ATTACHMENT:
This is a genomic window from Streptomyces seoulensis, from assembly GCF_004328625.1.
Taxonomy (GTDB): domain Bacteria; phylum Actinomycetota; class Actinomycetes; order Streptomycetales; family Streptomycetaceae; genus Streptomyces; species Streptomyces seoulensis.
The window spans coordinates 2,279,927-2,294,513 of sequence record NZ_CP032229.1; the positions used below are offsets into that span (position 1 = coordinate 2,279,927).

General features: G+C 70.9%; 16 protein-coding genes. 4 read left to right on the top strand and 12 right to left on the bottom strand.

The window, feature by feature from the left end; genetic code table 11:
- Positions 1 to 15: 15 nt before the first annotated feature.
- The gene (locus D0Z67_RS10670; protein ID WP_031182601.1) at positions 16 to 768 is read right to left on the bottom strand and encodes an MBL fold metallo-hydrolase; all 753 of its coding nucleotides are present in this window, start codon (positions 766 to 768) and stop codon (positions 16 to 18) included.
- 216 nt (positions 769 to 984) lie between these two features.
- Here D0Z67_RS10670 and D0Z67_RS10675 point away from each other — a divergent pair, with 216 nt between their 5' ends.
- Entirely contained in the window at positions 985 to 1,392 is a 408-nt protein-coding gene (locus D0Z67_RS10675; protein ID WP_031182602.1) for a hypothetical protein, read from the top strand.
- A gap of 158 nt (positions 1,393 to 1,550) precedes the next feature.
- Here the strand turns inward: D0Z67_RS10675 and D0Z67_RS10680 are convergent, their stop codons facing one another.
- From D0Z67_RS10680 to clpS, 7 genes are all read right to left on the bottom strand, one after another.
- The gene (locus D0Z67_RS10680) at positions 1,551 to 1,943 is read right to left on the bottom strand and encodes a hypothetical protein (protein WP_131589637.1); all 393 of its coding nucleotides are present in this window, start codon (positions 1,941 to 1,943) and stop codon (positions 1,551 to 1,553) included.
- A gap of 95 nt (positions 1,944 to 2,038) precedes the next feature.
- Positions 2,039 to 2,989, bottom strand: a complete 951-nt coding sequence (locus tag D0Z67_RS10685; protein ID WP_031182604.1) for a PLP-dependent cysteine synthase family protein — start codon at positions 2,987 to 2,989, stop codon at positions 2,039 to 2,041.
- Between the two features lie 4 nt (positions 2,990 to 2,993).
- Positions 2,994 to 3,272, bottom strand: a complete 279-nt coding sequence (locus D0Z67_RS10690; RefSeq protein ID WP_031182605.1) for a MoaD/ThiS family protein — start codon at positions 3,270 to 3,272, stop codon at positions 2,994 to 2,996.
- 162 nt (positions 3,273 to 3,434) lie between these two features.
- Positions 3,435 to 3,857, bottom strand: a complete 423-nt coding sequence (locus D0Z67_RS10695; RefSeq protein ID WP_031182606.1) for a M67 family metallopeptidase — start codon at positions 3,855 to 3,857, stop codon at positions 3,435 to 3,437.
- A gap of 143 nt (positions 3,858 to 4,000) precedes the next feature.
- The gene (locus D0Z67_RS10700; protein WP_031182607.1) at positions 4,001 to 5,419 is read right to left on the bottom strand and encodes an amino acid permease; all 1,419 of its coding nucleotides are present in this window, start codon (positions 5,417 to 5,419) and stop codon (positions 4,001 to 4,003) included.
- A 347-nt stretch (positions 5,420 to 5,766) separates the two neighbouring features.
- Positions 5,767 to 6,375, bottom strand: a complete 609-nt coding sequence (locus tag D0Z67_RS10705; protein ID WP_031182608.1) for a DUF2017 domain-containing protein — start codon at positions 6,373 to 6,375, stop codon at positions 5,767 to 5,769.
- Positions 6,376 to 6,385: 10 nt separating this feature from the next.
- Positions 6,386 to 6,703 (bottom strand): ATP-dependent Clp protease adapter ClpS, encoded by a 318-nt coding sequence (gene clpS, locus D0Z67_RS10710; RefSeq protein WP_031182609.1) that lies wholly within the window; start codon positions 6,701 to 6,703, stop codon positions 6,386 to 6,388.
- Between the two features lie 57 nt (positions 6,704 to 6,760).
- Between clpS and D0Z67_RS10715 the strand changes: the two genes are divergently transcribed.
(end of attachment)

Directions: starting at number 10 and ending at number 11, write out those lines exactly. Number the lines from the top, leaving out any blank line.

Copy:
- Entirely contained in the window at positions 985 to 1,392 is a 408-nt protein-coding gene (locus D0Z67_RS10675; protein ID WP_031182602.1) for a hypothetical protein, read from the top strand.
- A gap of 158 nt (positions 1,393 to 1,550) precedes the next feature.